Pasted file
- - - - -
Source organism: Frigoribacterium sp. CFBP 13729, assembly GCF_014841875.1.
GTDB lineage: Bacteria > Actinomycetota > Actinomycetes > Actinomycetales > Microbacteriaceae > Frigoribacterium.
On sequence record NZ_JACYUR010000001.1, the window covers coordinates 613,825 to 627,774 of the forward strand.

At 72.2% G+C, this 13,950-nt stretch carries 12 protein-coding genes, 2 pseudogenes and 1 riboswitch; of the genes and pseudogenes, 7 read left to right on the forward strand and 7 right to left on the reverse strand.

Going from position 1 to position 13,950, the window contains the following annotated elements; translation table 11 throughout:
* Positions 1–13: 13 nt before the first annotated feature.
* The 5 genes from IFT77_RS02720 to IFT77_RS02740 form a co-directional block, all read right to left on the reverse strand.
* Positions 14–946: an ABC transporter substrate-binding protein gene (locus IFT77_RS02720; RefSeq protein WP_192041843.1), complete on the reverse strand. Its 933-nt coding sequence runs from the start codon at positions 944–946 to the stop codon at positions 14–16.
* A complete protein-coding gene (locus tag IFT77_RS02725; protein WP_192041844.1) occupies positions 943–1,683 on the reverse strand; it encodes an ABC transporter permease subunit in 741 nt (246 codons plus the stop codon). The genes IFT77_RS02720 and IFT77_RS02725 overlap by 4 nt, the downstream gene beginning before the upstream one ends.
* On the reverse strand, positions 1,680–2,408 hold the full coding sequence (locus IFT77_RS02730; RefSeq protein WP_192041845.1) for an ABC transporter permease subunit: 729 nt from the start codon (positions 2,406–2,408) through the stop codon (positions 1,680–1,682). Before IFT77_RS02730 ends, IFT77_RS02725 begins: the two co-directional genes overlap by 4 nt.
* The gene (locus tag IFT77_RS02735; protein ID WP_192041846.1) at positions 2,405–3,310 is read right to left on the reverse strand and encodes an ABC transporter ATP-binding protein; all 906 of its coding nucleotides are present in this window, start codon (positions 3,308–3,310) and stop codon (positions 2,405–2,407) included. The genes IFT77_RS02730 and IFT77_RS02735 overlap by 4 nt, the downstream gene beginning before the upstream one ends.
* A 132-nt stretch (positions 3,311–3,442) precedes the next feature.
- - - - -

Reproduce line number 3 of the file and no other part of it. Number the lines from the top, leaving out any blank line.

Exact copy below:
On sequence record NZ_JACYUR010000001.1, the window covers coordinates 613,825 to 627,774 of the forward strand.